Escoffier’s “Spices” (Recipe 181), adapted for Today’s Home Cook

By • April 13, 2011 • 11 Comments



Author Notes: Several months ago I discovered an interesting collection of recipes compiled by a 19th century French Baron and gourmand extraordinaire, Léon Brisse. It was translated by Edith Matthew Clark and published in London in 1892. By today’s standards, the recipes are somewhat cryptic. I was fascinated to see that the recipe for duxelles calls for “a pinch of mixed spice.” This interests me because some time ago, I read (in Russ Parson’s “How to Pick a Peach”) that the French chef, Michel Richard, uses curry powder to season mushrooms in cooking. Since then, I’ve been using my own “white curry” powder in a variety of dishes I make with mushrooms, so I was curious to find out what comprised the “spice mix” in the Baron’s duxelles. I did a bit of research, going “directly to the source”(my standard procedure, learned at a young age as the child of an historian), to find this gorgeous combination of spices and herbs in Auguste Escoffier’s classic, “The Escoffier Cook Book.” I have the 1941 Crown Publishing edition (21st reprint, 1960); this is recipe number 181. I cannot know for sure if this is exactly what the Baron’s cooks used, but I have no reason to believe that it’s not close. It takes all of ten minutes, at most, to put it together, and is well worth the effort. The original recipe calls for 5 ounces of bay leaves (about enough to fill a pint jar, tightly packed), 10 ounces of peppercorns, etc. for a total of three pounds of spices used. Not needing quite that much of this spice blend in my kitchen (especially because one needs only a tiny pinch of it at a time), I adapted the recipe by maintaining the ratios, but reducing the amounts considerably. This makes about one cup of ground spice. It’s amazing. Enjoy!! ;o)
AntoniaJames

Makes about one cup

  • 10 grams broken dry bay leaves
  • 6 grams dry thyme leaves
  • 6 grams coriander seeds
  • 8 grams ground cinnamon
  • 12 grams whole nutmeg, broken
  • 8 grams whole cloves
  • 6 grams dried ginger root (I used “cracked ginger” from Penzeys.)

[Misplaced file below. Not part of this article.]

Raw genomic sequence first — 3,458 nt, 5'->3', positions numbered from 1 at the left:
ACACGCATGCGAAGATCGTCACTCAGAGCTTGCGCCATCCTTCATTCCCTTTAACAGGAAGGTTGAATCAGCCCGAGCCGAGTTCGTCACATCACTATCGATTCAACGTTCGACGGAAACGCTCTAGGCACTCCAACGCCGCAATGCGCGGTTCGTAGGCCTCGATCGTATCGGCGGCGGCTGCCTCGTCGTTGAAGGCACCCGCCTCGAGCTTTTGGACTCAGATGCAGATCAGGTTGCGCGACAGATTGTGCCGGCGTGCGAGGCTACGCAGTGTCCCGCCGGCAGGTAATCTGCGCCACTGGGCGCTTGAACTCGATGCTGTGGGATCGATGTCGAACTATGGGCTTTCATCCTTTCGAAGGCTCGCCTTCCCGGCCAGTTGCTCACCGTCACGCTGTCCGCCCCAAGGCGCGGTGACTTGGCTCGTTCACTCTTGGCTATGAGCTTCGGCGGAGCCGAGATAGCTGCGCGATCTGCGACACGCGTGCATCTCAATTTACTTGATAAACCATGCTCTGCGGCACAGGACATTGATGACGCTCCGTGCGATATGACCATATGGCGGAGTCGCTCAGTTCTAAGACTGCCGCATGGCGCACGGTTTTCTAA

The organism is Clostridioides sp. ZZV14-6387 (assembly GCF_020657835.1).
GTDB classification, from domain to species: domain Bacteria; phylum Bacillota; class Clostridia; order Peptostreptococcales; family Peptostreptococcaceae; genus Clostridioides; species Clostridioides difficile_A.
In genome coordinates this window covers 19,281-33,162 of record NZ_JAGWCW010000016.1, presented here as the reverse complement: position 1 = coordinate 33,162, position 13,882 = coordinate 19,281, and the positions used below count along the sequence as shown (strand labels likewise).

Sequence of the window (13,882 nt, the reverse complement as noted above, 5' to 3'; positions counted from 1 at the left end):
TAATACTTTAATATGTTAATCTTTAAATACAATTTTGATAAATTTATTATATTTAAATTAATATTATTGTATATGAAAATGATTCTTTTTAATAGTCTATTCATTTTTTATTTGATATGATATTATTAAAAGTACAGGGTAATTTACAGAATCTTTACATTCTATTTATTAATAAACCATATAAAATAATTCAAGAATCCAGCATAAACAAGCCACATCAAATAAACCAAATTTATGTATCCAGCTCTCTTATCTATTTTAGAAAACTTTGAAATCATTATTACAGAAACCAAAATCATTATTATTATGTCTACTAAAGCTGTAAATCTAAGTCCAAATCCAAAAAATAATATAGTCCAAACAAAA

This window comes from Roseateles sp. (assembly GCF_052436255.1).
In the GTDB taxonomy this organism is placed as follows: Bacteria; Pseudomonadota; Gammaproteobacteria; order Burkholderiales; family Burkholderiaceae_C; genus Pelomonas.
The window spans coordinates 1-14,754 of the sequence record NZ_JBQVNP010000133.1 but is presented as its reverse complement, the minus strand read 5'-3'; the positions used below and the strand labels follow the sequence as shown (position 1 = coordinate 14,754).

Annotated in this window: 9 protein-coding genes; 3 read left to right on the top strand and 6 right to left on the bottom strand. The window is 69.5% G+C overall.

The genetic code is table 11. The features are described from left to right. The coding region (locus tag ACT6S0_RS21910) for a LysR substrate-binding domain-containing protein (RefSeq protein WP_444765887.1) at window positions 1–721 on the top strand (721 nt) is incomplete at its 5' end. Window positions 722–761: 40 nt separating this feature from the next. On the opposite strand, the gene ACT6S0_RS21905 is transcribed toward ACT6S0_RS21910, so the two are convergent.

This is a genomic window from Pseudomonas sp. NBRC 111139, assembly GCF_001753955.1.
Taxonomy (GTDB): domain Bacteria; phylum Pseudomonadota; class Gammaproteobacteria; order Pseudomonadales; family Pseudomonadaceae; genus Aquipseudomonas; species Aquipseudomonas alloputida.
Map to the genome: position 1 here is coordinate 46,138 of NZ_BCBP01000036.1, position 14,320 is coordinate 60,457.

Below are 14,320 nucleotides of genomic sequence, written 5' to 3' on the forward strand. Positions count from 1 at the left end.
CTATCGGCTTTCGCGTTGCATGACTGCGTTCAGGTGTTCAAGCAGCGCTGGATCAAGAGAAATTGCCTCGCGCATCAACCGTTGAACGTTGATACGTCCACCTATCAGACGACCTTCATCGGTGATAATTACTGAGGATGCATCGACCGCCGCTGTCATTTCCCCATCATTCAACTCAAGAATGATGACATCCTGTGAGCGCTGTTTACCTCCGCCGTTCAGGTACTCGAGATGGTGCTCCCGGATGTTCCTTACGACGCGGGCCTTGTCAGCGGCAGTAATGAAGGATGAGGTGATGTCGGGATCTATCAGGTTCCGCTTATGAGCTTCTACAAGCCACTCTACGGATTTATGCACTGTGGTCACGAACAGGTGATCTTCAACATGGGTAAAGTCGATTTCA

• 6 grams whole mace
  • 10 grams white peppercorns
  • 10 grams black peppercorns
  • (2 grams cayenne . . . . it’s in the original recipe, but I don’t use it)
  1. Grind all the ingredients together to a fine powder. Pass the spice through a fine sieve before using. Store in an air-tight container.
  2. Enjoy!! ;o)
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Stringio

over 1 year ago Elizabeth Quinn

This recipe caught my eye since I belong to Les Dames d'Escoffier and I have a soft spot for the dear man. I did not regard it as a curry but maybe "white curry " is an apt term. I find myself using it more and more and rather more than a pinch. It is great on salmon, enhances roasted potatoes and all sorts of roasted vegetables. Thanks so much for unearthing this gem.

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over 3 years ago Sadassa_Ulna

I received some of this as a gift from a friend ;) and I finally tried it yesterday. It is very good and I look forward to experimenting with it more. I wanted to try it with something really mild for my first foray in order to really taste it: I sauteed some onions in oil until golden, added some chickpeas, milk, cream, butter and this blend. The nutmeg/mace really come forward in a pleasant way (which makes it different from a more typical curry perhaps?) Yum, and thank you to the sender who might be reading this, you know who you are!

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over 3 years ago AntoniaJames

AntoniaJames is a trusted source on Bread/Baking.

Thanks so much for letting me know. I'd like to hear about your other experiments, too, please! ;o)

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over 3 years ago susan g

Yes, it lives up to your description... Just the aroma would be enough, and the taste is engaging. Next adventure, with the King Oyster mushrooms I'm trying for the first time.

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over 3 years ago susan g

I was thinking it would be pate spice. Looks like a more complex version. Add to my 'to do' list.

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over 3 years ago AntoniaJames

AntoniaJames is a trusted source on Bread/Baking.

If you look at the recipes in Escoffier's book, as well as in Brisse's, you'll see that what's referred to as "all-spice" by Escoffier (i.e., this) and "mixed spice" by Brisse, appears in a variety of recipes in which forcemeat is used, as well as in stews and terrines made with all manner of game and fowl. I'm using it in sausage this weekend, with a touch of fresh marjoram. It smells so good, it's also going in some crackers, with buckwheat honey. Stay tuned . . . . . ;o)

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over 3 years ago AntoniaJames

AntoniaJames is a trusted source on Bread/Baking.

I'm using this regularly in scrapple now with huge handfuls (one each) of fresh marjoram and parsley . . . . . using (sort of) the ratio in the Rodale Press book called "Stocking Up," which I've had for about thirty years. ;o)

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over 3 years ago hardlikearmour

hardlikearmour is a trusted home cook.

Wow, AJ! Love the history you give us, and this spice blend sounds heavenly.

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over 3 years ago AntoniaJames

AntoniaJames is a trusted source on Bread/Baking.

Thanks, HLA. Yes, it is amazing. My new favorite ingredient, no doubt about it. ;o)

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over 3 years ago Sadassa_Ulna

Very cool, I love this!

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over 3 years ago AntoniaJames

AntoniaJames is a trusted source on Bread/Baking.

Thanks so much! ;o)